Detective Comics Annual #1

While Tony S. Daniel is still drawing next month's "Detective Comics" #0, it's "Detective Comics Annual" #1 that concludes his run as the writer of the series. In doing so, he wraps up one of the two dangling threads about villains from his twelve issues, and that's the return of the Black Mask. (The other, the escape of the Joker, will be addressed over in "Batman.")

After getting his mask back during "Night of the Owls," the Black Mask is on a rampage even as Batman tries to figure out where Black Mask has secreted himself. Unfortunately, that's the bulk of the plot right there. There's a thread with the Black Mask trying to go up against Mad Hatter; with Daniel having added a hypnosis power to the Black Mask's mask he tries to draw a parallel with the other hypnotizing member of Batman's rogue's gallery. It never quite comes together, though. It's a lot of preening and boasting but very little actual meat to the story. And while "Detective Comics Annual" #1 boasts a larger page count, I think that's actually part of the problem here. This feels like a story that would have done better told in 20-page chunks; it would have fixed the pacing problem by ensuring some action and plot development in each piece. Instead, freed of that restraint, nothing appears to happen for far too long in this comic.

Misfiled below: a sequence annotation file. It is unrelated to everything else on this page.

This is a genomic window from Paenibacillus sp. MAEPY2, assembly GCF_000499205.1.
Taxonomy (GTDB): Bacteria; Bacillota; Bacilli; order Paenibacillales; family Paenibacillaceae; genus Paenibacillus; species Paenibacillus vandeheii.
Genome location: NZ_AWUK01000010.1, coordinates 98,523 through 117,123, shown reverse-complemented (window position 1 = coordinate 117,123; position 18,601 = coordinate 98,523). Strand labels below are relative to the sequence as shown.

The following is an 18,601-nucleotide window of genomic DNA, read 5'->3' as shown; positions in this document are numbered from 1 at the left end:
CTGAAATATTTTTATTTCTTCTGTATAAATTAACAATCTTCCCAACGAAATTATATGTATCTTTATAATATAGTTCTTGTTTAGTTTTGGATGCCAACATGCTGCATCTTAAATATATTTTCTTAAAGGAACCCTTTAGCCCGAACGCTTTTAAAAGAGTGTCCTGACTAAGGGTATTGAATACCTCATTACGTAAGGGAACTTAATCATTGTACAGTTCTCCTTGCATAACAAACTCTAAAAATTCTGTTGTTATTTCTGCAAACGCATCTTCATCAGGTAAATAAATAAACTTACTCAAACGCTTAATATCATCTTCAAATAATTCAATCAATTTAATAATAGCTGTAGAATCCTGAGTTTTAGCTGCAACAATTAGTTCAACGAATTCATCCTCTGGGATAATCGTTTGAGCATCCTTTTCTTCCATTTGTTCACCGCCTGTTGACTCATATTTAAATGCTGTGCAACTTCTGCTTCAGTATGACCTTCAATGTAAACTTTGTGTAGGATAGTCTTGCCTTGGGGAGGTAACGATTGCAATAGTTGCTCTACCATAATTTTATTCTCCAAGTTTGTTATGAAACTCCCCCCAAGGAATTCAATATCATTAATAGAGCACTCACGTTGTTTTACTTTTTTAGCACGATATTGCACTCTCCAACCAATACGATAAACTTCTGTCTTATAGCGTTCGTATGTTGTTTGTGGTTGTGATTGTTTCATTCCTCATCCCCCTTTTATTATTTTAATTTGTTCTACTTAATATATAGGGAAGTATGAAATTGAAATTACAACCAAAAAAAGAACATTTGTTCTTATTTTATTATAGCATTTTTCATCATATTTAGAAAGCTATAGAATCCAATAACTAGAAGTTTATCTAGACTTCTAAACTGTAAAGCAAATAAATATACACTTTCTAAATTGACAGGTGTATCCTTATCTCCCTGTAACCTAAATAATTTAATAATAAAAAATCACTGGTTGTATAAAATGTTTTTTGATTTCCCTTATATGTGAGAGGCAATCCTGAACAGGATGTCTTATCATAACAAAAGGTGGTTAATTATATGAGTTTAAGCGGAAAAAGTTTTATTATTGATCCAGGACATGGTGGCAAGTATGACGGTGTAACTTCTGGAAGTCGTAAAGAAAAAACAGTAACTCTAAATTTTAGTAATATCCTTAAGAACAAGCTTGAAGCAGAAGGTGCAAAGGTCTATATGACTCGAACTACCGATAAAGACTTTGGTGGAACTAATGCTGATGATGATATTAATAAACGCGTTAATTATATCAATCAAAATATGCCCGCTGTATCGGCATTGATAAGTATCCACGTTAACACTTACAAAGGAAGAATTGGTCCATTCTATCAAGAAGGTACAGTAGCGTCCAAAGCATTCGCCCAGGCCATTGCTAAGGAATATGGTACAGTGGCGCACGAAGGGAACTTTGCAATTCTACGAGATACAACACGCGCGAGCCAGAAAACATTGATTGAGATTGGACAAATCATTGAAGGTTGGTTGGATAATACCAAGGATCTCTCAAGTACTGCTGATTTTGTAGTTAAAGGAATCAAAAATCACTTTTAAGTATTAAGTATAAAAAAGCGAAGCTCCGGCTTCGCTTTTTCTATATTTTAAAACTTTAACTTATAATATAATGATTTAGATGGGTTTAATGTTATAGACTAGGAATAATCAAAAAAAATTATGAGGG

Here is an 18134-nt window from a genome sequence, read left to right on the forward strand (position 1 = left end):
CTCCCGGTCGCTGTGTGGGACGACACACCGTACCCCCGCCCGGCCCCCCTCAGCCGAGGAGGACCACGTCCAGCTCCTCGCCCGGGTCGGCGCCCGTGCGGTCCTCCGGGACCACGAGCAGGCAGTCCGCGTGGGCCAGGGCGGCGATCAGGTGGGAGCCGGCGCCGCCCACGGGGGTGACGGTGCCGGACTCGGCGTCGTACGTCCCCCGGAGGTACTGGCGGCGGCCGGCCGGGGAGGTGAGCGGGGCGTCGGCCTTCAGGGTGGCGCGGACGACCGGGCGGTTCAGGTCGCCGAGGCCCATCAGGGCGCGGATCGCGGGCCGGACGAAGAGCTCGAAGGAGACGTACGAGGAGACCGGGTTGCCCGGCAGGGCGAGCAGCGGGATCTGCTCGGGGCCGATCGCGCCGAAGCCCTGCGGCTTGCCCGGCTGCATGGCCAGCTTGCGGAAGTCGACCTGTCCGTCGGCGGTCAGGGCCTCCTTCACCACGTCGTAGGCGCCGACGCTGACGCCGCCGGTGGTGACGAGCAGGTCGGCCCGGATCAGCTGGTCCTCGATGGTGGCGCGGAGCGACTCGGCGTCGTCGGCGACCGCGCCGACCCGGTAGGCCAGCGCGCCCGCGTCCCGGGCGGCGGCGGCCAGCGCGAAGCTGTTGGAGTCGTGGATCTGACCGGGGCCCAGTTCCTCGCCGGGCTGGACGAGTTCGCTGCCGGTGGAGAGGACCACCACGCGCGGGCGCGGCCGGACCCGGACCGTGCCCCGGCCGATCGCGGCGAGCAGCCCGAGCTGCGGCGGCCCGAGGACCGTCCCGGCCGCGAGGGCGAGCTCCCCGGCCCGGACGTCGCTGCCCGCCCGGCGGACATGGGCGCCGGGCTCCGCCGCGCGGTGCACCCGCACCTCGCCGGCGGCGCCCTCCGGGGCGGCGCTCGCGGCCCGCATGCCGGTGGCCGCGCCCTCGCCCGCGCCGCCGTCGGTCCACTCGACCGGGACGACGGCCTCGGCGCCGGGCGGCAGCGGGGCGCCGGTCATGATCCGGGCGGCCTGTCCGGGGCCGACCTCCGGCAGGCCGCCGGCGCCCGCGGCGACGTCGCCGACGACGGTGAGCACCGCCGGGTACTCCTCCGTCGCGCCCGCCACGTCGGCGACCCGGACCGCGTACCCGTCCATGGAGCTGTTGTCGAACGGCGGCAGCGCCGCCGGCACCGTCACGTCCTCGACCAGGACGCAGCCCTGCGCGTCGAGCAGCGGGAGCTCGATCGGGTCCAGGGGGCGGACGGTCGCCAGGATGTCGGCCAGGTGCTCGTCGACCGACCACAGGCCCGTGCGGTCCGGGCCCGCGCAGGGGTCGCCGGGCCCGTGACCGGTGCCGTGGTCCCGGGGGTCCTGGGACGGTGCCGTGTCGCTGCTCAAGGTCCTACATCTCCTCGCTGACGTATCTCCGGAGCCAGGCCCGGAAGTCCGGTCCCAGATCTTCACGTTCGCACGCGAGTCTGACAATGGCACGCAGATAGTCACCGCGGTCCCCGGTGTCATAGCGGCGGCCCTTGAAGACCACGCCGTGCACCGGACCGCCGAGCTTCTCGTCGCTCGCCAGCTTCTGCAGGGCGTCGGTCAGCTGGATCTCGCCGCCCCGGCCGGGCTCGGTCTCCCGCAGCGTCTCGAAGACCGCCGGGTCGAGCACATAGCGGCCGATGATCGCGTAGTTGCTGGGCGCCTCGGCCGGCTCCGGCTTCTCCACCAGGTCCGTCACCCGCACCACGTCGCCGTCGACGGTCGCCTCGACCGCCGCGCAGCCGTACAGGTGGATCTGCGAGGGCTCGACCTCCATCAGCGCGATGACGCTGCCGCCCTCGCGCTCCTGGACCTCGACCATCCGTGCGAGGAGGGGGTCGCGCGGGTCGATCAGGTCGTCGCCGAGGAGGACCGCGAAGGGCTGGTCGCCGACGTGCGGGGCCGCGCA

Romano Molenaar and Pere Perez each pencil half of "Detective Comics Annual" #1 and the end result is just all right. Perez's pencils are the more firm and slick of the pair; nothing's ever out of place when Perez draws a book, and this is no exception. It's a good enough match for Romano Molenaar's pencils, which share that rounded look but aren't quite as cast in stone as Perez's. There's a little more texture to Molenaar's pencils; everyone looks a little less idealized as a result. For a comic with two different main artists, though, there's a strong level of cohesiveness between the pair.

"Detective Comics Annual" #1 ends Daniel's run on the series as writer on a not great note. It's not a failure, but I wouldn't call it a success either. Daniel's had some much stronger stories starring Batman over the years (his love letter to the "Batman: Year One" and "Batman: The Long Halloween" era of the character in "Batman: Life After Death" is probably his best), and it's too bad to see it end at this point. Hopefully with a little time off and a recharge, his next comic as writer/artist will be back up to his regular strength.

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